Are you ready for the app attack?
Guest blog from Simon Minton, Global Cyber Security Advisor at Cisco
Find out why taking a Zero Trust approach to developing and provisioning apps can help prevent security breaches
Sharing meeting notes. Processing customer transactions. Logging expenses. Signing contracts. More and more business processes are getting the app treatment. And that means more and more data is being exposed to potential security threats.
To ensure apps deliver on stakeholders’ agility and efficiency expectations, organisations are increasingly using the cloud to provision functionality to users both in the workplace and beyond. Apps aren’t just being provisioned via the cloud; they are being developed in the cloud too – and that introduces another layer of complexity and risk.
Cloud-native development enables organisations to build and update apps quickly. But the speed at which apps evolve can result in security being overlooked – especially as organisations increasingly bring application development back in-house due to its strategic and competitive importance.
Join the DevSecOps revolution
The need to balance security with agility has given rise to a new operating model in the app development world. DevSecOps isn’t just about adopting new processes and tools; it’s about adopting a new mindset in which everyone in the app lifecycle is responsible for security – whether they are a developer, a business stakeholder or a user.
DevSecOps shifts security from a bolt-on activity late in the process of application development, when much of the architecture has already been defined, to a fundamental part of design, build and continuous delivery.
In order for DevSecOps principles to take root in an organisation, developers need to be encouraged to take ownership of security, much like they are incentivised to develop metrics around application availability and performance.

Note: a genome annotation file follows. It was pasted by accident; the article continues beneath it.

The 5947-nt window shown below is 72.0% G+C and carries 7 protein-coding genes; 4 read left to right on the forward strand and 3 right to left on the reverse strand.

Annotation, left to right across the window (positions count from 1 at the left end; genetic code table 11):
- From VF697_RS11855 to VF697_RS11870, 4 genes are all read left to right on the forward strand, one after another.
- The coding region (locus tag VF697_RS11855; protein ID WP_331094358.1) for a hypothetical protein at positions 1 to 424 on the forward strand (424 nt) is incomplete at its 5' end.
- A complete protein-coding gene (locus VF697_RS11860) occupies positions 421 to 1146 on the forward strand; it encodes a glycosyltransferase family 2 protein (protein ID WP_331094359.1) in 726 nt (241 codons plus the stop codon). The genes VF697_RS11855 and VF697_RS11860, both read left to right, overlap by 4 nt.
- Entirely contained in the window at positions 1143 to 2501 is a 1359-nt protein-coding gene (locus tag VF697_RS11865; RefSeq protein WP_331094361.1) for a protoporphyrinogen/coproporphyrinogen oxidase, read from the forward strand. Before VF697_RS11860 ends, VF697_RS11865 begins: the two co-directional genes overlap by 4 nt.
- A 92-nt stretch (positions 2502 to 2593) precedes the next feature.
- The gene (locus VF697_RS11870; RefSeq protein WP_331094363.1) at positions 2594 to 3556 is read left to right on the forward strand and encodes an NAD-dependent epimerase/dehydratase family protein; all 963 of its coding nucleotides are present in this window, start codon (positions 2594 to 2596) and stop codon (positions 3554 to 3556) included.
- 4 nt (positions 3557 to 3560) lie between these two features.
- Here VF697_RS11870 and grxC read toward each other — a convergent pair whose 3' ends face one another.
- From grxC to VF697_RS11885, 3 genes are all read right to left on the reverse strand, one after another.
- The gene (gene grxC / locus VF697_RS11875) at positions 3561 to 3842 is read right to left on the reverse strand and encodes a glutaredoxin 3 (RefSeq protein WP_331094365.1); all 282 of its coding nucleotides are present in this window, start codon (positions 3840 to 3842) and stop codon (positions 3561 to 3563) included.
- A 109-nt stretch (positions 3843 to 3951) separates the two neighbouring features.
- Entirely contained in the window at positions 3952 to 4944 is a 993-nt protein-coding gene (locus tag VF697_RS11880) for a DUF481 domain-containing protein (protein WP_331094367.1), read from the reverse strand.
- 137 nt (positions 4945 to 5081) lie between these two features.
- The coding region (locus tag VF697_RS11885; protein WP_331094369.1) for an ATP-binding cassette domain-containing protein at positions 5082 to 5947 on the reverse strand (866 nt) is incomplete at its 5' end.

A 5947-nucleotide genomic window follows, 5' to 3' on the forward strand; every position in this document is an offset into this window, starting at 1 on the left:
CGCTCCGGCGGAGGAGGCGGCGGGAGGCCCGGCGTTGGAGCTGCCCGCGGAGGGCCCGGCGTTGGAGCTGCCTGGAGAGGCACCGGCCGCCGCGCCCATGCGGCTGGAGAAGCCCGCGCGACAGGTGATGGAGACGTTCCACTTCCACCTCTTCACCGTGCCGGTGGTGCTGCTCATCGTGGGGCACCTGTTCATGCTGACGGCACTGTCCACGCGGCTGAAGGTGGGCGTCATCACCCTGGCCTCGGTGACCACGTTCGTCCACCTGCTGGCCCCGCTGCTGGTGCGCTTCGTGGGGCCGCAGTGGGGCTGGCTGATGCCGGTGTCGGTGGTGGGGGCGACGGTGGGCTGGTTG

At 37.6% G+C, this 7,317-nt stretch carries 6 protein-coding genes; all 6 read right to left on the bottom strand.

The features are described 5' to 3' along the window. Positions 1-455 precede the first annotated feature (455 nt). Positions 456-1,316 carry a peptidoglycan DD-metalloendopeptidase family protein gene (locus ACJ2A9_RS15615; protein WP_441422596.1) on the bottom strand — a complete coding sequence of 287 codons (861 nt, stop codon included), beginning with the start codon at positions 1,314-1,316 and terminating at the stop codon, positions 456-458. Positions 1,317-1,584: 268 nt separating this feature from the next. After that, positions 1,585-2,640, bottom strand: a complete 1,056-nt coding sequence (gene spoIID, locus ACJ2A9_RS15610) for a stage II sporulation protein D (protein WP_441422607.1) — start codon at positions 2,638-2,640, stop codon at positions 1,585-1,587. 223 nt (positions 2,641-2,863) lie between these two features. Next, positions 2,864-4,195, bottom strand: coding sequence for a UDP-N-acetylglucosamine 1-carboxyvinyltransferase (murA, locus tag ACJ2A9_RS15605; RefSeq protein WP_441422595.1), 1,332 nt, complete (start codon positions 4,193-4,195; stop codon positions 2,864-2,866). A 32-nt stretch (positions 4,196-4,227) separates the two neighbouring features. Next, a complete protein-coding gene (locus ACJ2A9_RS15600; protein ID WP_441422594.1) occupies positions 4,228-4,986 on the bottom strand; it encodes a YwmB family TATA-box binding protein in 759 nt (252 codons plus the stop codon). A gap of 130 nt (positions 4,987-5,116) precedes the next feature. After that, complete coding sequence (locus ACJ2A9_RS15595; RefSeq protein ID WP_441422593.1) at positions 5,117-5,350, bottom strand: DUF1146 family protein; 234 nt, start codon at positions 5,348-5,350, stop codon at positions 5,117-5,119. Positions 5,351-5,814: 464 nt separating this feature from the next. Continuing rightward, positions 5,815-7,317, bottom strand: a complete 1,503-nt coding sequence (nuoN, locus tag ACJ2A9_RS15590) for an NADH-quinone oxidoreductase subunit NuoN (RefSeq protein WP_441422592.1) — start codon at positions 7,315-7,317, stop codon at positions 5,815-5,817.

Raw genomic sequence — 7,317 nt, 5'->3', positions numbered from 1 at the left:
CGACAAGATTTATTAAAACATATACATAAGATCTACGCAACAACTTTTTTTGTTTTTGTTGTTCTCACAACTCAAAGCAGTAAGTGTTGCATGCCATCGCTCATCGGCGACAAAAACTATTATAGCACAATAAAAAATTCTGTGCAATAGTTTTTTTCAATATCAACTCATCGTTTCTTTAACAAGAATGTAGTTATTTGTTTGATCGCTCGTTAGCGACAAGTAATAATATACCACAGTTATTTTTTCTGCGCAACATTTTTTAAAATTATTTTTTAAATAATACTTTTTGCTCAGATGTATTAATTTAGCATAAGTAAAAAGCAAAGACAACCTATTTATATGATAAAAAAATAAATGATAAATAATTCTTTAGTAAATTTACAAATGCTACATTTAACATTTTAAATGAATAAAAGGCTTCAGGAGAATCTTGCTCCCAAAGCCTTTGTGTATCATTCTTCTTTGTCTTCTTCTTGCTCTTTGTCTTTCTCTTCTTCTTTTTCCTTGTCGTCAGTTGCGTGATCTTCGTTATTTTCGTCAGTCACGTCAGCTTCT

Most data breaches occur from two interlinking scenarios; an exploitation of either the application itself and/or exploitation of the infrastructure hosting the application. Several recent high profile breaches occurred because of a misconfiguration of the supporting cloud infrastructure. The shared security model adopted by all cloud providers puts the onus on its customers to ensure that cloud services are properly configured.
Ensuring developers and IT security teams work together to proactively remediate misconfigurations in an application or infrastructure can help to reduce the impact from an incident or breach. Data analytics will be increasingly important for both teams when pinpointing application and cloud misconfigurations as well as malicious activity.
Monitoring solutions that leverage machine learning and behavioural modelling can provide visibility of activity not only on the network but also within the development environment and across cloud resources – which can act as an early warning of a potential security breach on an app or within the broader ecosystem.
For example, Cisco Stealthwatch collects and analyses network and cloud telemetry and correlates threat behaviours seen locally within the enterprise with those seen globally to detect anomalies that might be malicious.
To trust or not to trust
Advanced threat detection solutions can also help to identify policy violations and misconfigured cloud assets that could compromise the future security of an app. But visibility into potential app vulnerabilities needs to go one step further.
With internal and external developers increasingly using internet-based open source elements, such as software libraries, to accelerate time-to-market, apps have become a patchwork of unseen – and often unknown – components. All of which could introduce unexpected risks and dependencies.
Around 80% of an enterprise application is created using open source software libraries downloaded from the internet. Organisations often have very limited understanding of the risks inherent in these libraries or lack the policies needed to remediate known vulnerabilities.
By adopting a Zero Trust approach (where everything must be validated before it can be trusted) to app development, organisations will be able to identify potential security flaws much earlier. This will not only save time and money but also avoid reputational damage.
A Zero Trust approach can also be extended beyond the development stage to the entire lifecycle of the app. Users and devices accessing apps also need to be regularly validated to ensure they are not trying to launch an attack or steal data.
By getting smarter about how they provision and develop apps from the cloud, organisations will be able to protect thousands of employees and customers and provide a richer and safer app experience.